Black Mountain

Cover of “Black Mountain College Bulletin”, Vol. III, No. 6 (May 1945), Black Mountain College, Black Mountain, NC. North Carolina Digital Collections – State Library of North Carolina Government and Heritage Library.




Groundworks symbol

Excerpts from a Work in Progress: Black Mountain College  

A recollection of Black Mountain College by Hannelore Hahn, written in 1945 



Echoing the “Groundworks” timeline: 1933

“It was the permissive openness that spoke to me most. Anyone could sit around the seminar table and participate in discussions with the great minds of renowned persons. No one said you could not take part because you lacked some previous requirement. Once you had arrived, you were part of the community in every way. It was up to you how much or how little you wished to participate. The majority of the ninety students were considerably older than I. Some had been married and were starting life anew. Many had been to war and were returning as students on the GI Bill. I felt like a mouse amongst the biggies. Although I was not yet ready to dis-course, the sessions at the seminar tables were not wasted. I learned and saw with my own eyes that the passionate pursuit of ideas and meaning was life-fulfilling. Just bearing witness seeded my life for years to come. And then there were the interludes, those super-blessed seven days during each semester when all classes were suspended and we became immersed in the exercise of the serious and creative use of leisure time. That was the proof of the pudding. Everyone easily shifted gears to projects of their own choosing which had been emerging all along, but for which there had not been sufficient time. It was a pleasure to dig in and get to it. Even the mouse knew what to do. ... 


The College without locks and keys, without prerequisites and administrative regulations, was also like an open dish in the universe. It allowed ideas, like particles or spores, to fall into it, to develop like organisms according to their nature, and to attract and to repel. No individual particle, no individual thought or point of view was to infringe upon or take away freedom from the others. This was Black Mountain's great attraction, but also its Achilles heel. Spores of dissension germinated in the BMC bell jar, and after a period of time, usually two years, a point would be reached when opposing concepts, their protagonists and their followers, could not coexist. One faction would then make its exodus, leaving the other behind as the drained victor. This rhythmic reoccurrence was in the nature of the College and was called a ‘split’.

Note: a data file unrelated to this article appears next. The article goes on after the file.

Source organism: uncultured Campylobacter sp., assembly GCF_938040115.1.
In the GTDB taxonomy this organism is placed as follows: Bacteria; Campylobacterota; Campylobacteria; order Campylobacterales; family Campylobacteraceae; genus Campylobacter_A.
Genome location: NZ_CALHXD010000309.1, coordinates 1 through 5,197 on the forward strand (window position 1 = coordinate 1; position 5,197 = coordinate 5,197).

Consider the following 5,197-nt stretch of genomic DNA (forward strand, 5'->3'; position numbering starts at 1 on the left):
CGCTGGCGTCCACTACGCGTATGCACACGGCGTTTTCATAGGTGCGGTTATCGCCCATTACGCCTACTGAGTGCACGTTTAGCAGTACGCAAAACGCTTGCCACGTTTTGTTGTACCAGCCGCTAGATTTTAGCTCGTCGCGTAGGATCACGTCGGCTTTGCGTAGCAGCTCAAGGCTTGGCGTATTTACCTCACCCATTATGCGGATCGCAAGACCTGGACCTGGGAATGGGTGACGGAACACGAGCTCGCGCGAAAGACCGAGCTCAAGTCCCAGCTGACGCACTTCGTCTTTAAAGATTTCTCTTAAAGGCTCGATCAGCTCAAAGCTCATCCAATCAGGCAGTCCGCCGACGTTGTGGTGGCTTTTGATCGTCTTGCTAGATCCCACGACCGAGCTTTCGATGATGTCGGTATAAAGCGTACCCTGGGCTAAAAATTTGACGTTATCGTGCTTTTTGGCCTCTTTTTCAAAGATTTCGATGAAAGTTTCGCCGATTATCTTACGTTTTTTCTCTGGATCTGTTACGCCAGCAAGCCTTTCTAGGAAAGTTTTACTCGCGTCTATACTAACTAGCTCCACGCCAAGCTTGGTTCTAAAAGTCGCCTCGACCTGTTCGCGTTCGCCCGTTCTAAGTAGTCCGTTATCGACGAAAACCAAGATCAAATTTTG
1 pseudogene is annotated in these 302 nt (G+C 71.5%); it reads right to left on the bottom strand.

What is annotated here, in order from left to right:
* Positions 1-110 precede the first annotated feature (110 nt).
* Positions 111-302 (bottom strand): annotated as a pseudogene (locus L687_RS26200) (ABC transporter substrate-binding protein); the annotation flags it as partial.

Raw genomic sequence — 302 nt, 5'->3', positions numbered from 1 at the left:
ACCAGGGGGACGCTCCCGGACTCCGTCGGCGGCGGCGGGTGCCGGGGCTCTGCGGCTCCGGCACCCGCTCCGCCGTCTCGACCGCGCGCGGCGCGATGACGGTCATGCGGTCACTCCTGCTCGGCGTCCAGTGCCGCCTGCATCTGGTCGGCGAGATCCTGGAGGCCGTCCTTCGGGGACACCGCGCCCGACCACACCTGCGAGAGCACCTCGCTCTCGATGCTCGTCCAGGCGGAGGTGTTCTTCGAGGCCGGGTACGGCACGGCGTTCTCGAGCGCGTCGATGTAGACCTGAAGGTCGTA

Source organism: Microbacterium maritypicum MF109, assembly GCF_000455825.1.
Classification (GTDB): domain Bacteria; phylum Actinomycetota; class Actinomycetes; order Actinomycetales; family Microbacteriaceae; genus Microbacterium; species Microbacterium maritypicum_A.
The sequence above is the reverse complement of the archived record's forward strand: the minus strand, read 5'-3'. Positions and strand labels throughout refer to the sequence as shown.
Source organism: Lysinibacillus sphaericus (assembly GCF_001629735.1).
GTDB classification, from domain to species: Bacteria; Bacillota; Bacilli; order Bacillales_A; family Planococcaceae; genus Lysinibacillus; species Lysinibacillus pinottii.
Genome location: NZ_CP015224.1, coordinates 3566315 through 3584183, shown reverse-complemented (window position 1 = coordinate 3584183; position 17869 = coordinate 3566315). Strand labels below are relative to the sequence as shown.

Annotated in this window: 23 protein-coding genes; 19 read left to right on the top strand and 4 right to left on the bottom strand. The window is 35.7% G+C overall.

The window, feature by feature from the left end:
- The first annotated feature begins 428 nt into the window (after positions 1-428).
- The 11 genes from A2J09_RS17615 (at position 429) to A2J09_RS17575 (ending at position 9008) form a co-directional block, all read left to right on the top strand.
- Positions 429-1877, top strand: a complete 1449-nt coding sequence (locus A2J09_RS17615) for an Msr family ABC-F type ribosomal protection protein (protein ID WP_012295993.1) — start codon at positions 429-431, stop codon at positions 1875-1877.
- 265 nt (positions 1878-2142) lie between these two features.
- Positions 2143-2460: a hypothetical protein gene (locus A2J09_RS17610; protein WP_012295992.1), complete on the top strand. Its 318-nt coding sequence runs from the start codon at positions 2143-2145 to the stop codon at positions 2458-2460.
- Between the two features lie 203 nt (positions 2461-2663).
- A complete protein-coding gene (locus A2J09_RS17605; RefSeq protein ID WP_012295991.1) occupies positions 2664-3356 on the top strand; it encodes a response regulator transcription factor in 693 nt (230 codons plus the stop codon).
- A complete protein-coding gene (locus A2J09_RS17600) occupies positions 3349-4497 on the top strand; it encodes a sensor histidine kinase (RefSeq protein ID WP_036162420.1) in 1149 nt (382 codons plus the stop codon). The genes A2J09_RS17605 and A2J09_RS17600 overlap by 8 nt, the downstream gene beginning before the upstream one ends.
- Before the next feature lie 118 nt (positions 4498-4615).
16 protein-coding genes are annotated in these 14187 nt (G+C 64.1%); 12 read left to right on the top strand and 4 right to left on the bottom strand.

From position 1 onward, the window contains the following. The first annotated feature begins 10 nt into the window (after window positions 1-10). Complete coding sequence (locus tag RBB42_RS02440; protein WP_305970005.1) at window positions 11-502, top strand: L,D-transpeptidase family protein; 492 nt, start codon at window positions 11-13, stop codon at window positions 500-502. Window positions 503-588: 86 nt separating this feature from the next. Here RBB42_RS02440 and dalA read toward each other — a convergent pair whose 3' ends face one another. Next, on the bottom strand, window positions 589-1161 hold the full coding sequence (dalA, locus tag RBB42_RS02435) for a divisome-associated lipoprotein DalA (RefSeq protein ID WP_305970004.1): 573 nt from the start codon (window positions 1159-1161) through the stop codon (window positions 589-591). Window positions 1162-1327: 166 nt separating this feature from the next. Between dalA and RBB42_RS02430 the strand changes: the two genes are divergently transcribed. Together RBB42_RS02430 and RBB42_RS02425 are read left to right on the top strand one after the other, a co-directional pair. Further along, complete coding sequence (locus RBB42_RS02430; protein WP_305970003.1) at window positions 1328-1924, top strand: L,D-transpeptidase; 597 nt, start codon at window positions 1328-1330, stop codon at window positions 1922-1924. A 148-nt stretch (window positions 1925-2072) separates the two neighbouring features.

But the creative use of time, self-directed, self-initiated, is a life-long blessing. Perhaps BMC already attracted those who were self-directed and did not have to teach this lesson. It is hard to say. But boredom, the great bane of existence elsewhere, in areas of work where initiative goes unencouraged and where, as in government, one is under other people's direction, did not exist at Black Mountain. Nor did it spawn the type of behavior typical of other schools and in the army, where one yearns for school to be out in order to loaf or go on binges. School was never out at Black Mountain, nor thereafter. I consider this to have been one of its greatest lessons.” 


Hannelore Hahn — “Excerpt from a Work in Progress”, 1945,

in Black Mountain College Sprouted Seeds an Anthology of Accounts,

ed. Mervin Lane, Knoxville: The University of Tennessee Press, 1990, 169-170. 

Hannelore Hahn is the author of On the Way to Feed the Swans, based on her childhood memories in an upper-class German-Austrian family home in Dresden during the rise of Nazism. In 1945, she joined Black Mountain College for a two-year stay. Read more about it here


“maat Explorations” is an ongoing programme that delves into the socio-cultural and environmental transformations stemming from the current bio crisis and ecological destruction. It provides an insight into the hard science of climate intervention and the creative speculations behind innovation-led research to safeguard our planetary co-existence.  

Prominent in this strand is the installation Earth Bits – Sensing the Planetary, that opens access to the complex interconnectedness between the environmental and the energetic quests and its reverberation through decades of artistic production, political and cultural movements traced from the 1960s until today.  

On maat ext., a series of #groundworks hashtags introduce the critical explorations that feed into the complex interconnectivity between the environmental and energetic quests, and its reverberation through decades of artistic production, political and cultural movements traced from the 1960s until today.